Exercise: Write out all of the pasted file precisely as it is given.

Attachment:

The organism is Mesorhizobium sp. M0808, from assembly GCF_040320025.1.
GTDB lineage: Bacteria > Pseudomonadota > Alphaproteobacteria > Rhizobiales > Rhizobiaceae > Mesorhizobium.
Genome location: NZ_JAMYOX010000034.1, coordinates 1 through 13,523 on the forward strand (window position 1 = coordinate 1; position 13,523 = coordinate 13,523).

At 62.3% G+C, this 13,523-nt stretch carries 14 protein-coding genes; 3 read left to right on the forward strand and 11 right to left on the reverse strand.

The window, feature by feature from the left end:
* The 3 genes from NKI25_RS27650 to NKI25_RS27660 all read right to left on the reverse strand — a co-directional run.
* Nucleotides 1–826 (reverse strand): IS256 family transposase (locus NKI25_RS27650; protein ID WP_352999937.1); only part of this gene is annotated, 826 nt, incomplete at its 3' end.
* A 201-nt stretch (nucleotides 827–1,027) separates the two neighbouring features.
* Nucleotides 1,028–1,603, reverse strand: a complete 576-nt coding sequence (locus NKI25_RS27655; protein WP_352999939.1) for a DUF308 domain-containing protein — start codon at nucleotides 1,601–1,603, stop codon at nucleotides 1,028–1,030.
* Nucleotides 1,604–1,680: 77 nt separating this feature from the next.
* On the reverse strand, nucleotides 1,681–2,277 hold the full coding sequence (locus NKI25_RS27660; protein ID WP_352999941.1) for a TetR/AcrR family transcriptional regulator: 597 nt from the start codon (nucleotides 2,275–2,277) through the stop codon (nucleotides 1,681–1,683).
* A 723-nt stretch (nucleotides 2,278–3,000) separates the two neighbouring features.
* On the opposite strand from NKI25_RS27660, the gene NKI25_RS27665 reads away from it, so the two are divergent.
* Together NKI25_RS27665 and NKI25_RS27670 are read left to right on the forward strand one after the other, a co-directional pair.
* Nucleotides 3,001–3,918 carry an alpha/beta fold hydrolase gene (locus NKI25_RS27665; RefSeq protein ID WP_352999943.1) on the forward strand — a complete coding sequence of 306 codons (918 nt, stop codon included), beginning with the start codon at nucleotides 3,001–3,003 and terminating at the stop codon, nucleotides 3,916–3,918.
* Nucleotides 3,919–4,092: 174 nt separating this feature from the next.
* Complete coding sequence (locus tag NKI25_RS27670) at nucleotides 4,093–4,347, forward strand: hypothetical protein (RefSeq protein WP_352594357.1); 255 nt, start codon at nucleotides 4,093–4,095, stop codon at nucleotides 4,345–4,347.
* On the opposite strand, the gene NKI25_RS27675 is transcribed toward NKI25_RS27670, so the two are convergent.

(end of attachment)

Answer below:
The organism is Mesorhizobium sp. M0808, from assembly GCF_040320025.1.
GTDB lineage: Bacteria > Pseudomonadota > Alphaproteobacteria > Rhizobiales > Rhizobiaceae > Mesorhizobium.
Genome location: NZ_JAMYOX010000034.1, coordinates 1 through 13,523 on the forward strand (window position 1 = coordinate 1; position 13,523 = coordinate 13,523).

At 62.3% G+C, this 13,523-nt stretch carries 14 protein-coding genes; 3 read left to right on the forward strand and 11 right to left on the reverse strand.

The window, feature by feature from the left end:
* The 3 genes from NKI25_RS27650 to NKI25_RS27660 all read right to left on the reverse strand — a co-directional run.
* Nucleotides 1–826 (reverse strand): IS256 family transposase (locus NKI25_RS27650; protein ID WP_352999937.1); only part of this gene is annotated, 826 nt, incomplete at its 3' end.
* A 201-nt stretch (nucleotides 827–1,027) separates the two neighbouring features.
* Nucleotides 1,028–1,603, reverse strand: a complete 576-nt coding sequence (locus NKI25_RS27655; protein WP_352999939.1) for a DUF308 domain-containing protein — start codon at nucleotides 1,601–1,603, stop codon at nucleotides 1,028–1,030.
* Nucleotides 1,604–1,680: 77 nt separating this feature from the next.
* On the reverse strand, nucleotides 1,681–2,277 hold the full coding sequence (locus NKI25_RS27660; protein ID WP_352999941.1) for a TetR/AcrR family transcriptional regulator: 597 nt from the start codon (nucleotides 2,275–2,277) through the stop codon (nucleotides 1,681–1,683).
* A 723-nt stretch (nucleotides 2,278–3,000) separates the two neighbouring features.
* On the opposite strand from NKI25_RS27660, the gene NKI25_RS27665 reads away from it, so the two are divergent.
* Together NKI25_RS27665 and NKI25_RS27670 are read left to right on the forward strand one after the other, a co-directional pair.
* Nucleotides 3,001–3,918 carry an alpha/beta fold hydrolase gene (locus NKI25_RS27665; RefSeq protein ID WP_352999943.1) on the forward strand — a complete coding sequence of 306 codons (918 nt, stop codon included), beginning with the start codon at nucleotides 3,001–3,003 and terminating at the stop codon, nucleotides 3,916–3,918.
* Nucleotides 3,919–4,092: 174 nt separating this feature from the next.
* Complete coding sequence (locus tag NKI25_RS27670) at nucleotides 4,093–4,347, forward strand: hypothetical protein (RefSeq protein WP_352594357.1); 255 nt, start codon at nucleotides 4,093–4,095, stop codon at nucleotides 4,345–4,347.
* On the opposite strand, the gene NKI25_RS27675 is transcribed toward NKI25_RS27670, so the two are convergent.